Coldplay are officially taking over The Late Late Show with James Corden this week, and they kicked off their residency on Monday night by bringing Selena Gomez out for a collaborative performance of “Let Somebody Go.” Before that, Dave Grohl took the stage for a chat with Corden about his new book. Watch replays of both moments below.
“Let Somebody Go” is a stripped-down electro-ballad from Coldplay’s new album, Music of the Spheres, and their TV performance of the track illuminated its charming qualities. Arguably the best part, however, was when Chris Martin and Gomez got to intertwine their vocals for the chorus after delivering their open-hearted verses.
“Let Somebody Go” will likely be Coldplay’s next post-release single from Music of the Spheres, following heavy-hitter tracks like “Higher Power” and “Coloratura.” It’s hard to imagine any cut topping their smash hit “My Universe,” though, which sees Coldplay teaming up with BTS both on the single and its intergalactic music video.
For his segment on Corden, Grohl sat down for a chat with the host about Dave Grohl: The Storyteller — Tales In Life & Music. The Foo Fighters frontman opened up about the stories and secrets that comprise his new memoir, some of which he previewed earlier this month at an intimate show in New York City. He also spoke about his recent drum off with Nandi Bushell.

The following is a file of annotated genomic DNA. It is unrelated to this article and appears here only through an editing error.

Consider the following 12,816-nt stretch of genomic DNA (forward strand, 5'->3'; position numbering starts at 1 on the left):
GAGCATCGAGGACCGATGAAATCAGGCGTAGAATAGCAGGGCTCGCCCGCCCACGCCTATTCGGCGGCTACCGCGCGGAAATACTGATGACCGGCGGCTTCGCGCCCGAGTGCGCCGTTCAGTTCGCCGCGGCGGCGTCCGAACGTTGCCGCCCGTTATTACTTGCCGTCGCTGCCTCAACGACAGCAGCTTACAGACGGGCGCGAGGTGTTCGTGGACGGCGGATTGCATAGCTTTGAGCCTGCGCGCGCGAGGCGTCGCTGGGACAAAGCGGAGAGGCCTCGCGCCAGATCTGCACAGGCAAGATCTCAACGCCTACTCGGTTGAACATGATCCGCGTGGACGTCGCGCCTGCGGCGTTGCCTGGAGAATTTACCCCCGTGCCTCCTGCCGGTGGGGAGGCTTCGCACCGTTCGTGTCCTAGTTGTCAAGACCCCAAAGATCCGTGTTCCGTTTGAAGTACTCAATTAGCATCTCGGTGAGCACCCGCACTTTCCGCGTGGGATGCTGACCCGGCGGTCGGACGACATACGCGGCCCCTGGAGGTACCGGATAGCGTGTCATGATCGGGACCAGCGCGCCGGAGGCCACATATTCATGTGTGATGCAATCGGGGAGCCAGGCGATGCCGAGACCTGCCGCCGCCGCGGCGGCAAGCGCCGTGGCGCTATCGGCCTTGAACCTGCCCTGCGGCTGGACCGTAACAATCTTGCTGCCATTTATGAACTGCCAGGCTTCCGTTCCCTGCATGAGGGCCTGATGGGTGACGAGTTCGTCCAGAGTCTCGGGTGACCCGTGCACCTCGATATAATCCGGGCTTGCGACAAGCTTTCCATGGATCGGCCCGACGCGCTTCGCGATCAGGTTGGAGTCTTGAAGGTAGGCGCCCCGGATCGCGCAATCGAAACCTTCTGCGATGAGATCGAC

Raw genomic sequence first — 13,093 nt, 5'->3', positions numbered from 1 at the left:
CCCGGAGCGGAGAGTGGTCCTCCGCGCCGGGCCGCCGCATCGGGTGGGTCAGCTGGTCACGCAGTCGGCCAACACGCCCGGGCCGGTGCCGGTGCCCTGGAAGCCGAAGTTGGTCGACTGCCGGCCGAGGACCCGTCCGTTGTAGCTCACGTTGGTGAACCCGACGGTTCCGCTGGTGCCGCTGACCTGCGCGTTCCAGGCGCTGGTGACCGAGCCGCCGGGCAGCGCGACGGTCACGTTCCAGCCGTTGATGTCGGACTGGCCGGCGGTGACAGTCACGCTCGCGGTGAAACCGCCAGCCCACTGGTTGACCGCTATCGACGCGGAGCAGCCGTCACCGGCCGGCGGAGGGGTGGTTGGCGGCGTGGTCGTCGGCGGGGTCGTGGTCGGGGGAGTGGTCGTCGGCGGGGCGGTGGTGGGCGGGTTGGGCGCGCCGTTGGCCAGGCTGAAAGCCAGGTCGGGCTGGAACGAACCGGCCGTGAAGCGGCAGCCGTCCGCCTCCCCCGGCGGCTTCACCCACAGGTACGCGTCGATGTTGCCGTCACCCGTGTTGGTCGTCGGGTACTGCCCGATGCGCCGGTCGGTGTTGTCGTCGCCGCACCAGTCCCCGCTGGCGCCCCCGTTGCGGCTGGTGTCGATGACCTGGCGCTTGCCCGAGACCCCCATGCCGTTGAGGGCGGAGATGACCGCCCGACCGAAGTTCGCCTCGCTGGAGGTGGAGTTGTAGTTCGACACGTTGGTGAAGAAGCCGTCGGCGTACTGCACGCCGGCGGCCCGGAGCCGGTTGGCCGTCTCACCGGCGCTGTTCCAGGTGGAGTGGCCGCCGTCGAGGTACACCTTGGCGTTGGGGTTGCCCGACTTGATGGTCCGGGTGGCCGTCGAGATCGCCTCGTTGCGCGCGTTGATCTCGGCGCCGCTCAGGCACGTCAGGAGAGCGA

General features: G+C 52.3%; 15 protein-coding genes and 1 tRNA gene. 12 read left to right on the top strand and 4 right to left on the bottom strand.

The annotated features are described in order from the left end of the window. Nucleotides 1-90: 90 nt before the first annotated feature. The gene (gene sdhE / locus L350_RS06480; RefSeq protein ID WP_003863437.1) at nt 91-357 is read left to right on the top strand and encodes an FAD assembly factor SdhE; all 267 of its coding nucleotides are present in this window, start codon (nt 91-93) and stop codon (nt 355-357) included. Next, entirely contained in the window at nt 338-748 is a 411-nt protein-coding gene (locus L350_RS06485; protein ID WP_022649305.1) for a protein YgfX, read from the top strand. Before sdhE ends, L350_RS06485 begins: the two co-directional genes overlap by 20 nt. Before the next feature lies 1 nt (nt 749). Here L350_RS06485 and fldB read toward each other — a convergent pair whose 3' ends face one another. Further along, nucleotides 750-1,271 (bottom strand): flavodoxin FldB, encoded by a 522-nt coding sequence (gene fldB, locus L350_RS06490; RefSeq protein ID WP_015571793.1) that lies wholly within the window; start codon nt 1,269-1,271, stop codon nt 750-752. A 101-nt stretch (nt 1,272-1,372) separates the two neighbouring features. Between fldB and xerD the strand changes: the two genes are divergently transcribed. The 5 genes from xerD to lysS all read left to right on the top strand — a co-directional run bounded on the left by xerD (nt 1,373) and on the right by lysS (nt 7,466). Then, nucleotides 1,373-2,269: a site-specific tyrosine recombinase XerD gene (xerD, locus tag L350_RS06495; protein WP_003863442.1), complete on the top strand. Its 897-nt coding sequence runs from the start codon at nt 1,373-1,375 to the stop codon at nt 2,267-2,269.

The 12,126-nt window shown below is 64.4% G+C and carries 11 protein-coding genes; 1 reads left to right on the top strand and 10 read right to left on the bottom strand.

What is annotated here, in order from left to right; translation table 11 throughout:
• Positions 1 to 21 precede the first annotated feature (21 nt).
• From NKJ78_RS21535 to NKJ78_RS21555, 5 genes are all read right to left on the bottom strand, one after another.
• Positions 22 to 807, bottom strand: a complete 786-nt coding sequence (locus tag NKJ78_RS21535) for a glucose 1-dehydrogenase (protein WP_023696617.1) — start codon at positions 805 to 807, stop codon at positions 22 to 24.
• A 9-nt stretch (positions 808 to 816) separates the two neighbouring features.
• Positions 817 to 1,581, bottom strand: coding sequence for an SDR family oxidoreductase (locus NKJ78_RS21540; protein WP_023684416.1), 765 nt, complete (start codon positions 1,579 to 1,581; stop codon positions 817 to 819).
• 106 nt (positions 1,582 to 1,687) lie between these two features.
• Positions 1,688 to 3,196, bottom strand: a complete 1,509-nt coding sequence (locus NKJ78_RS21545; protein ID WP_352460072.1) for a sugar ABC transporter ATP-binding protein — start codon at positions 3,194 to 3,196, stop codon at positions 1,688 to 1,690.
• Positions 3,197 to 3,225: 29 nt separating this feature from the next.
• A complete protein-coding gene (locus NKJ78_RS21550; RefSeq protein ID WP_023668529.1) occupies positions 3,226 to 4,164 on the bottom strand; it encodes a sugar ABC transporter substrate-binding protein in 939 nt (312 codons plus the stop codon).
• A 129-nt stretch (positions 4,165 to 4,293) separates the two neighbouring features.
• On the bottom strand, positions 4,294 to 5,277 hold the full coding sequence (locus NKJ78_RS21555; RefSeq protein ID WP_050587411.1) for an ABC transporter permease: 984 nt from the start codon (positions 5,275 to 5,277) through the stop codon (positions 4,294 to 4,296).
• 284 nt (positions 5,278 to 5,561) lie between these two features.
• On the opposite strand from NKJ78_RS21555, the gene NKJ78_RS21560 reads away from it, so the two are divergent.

Grohl is always in the news for his good deeds, be it reading Ringo Starr’s bedtime story to kids virtually or forming a lifelong friendship with Tenacious D. But recently, he was dragged into dark headlines by Spencer Elden, the person who was photographed as a baby on the cover of Nirvana’s iconic 1991 album Nevermind, who is suing the band for child sexual exploitation 30 years later. In a recent interview, Grohl said he’s grateful he doesn’t have to “do the paperwork” on a legal matter like this, and he has “many ideas of how we should alter that cover” if need be.
In happier news, Grohl recently revealed that he seriously considered joining GWAR back in the day. He allegedly auditioned to be in the band, designed his own costume, and got to work practicing his drum parts. Grohl claims he backed out because he didn’t want to “invite my uncle to see me play when there’s like fake blood and cum shooting all over the place.” However, GWAR’s Blothar claims that Grohl was hired and then fired seven minutes later, explaining, “He was holding us back.” Both scenarios are wildly fun to picture, and even more fun to debate their veracity.